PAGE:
The second stage is where the marriage has already broken down and parties now wish to set out their understanding on how the family’s assets and finances are to be dealt with in the event that either party files for divorce. At this stage, the marital relationship has already broken down and the overarching function is one of minimising any potential fall out as parties move on with their separate lives. Being able to sit down, discuss and reach an amicable resolution of the financial matters and where appropriate, an agreement on parenting issues for the children, is a good aspect of planning that allows parties to move on with their lives with minimal animosity. This removes the element of uncertainty that would arise should parties not have a prior agreement before commencing divorce proceedings and allows both parties to plan for their separate lives and that of their children moving forward.

The third stage is where divorce proceedings have already commenced or are impending. At this stage, a postnuptial agreement serves as an amicable resolution between the parties to settle the outstanding ancillary matters. This would often include the reason for the breakdown of the marriage, parties’ agreement on how to divide the matrimonial assets, maintenance as well as parenting orders (custody, care and control and access) for the children of the marriage. The agreed terms which are usually reached after negotiation between parties and their lawyers or at mediation are then recorded as a binding Order of Court known as a consent order.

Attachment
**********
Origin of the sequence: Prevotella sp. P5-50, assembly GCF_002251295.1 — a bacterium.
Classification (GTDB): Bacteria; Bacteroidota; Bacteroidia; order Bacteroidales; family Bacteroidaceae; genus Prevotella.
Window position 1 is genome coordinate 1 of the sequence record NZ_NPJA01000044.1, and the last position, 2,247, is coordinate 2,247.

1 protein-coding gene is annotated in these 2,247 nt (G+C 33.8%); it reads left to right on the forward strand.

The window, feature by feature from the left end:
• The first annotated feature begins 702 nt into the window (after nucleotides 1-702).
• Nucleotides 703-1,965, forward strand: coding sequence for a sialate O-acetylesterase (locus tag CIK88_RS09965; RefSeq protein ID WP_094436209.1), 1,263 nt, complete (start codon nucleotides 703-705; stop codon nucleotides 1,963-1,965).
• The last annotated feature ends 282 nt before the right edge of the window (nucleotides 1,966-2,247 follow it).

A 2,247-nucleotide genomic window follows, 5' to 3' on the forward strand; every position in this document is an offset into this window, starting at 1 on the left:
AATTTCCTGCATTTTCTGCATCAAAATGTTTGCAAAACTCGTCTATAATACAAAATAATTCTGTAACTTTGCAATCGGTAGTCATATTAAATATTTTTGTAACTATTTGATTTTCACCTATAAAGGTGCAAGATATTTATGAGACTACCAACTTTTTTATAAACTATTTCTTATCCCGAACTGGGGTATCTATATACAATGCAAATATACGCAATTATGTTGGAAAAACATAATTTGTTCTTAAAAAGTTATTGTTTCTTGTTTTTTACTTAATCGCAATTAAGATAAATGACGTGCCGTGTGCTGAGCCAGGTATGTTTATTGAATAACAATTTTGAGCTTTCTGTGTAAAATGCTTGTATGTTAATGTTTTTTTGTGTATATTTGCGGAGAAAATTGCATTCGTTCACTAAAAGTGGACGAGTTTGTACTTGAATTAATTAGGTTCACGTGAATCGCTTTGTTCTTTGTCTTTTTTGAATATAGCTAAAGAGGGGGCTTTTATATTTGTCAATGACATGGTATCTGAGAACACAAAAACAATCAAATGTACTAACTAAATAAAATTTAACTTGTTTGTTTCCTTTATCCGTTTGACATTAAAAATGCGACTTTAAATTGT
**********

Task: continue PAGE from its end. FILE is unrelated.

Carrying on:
In all stages, a postnuptial agreement should be made in contemplation of divorce even if parties (especially at the first stage mentioned above) do not desire that the marital relationship fail at the time that the agreement is entered into.

Are postnuptial agreements valid in Singapore?

Yes, postnuptial agreements are valid in Singapore. It is important to note that such agreements are not Orders of Court and are not automatically enforceable as of right. Postnuptial agreements may always be reviewed by the Singapore Courts if there is a dispute as to the terms or agreement. Such agreements though are important and would be taken into consideration by the Court as evidence of parties’ intentions and their agreement on how to retain ownership and division of the matrimonial assets in the event of a divorce.

It is also important that the contents of the postnuptial agreement are reasonable and any agreement should be properly drawn up with both parties having had a chance to review, discuss and agree on the terms with the benefit of independent legal advice.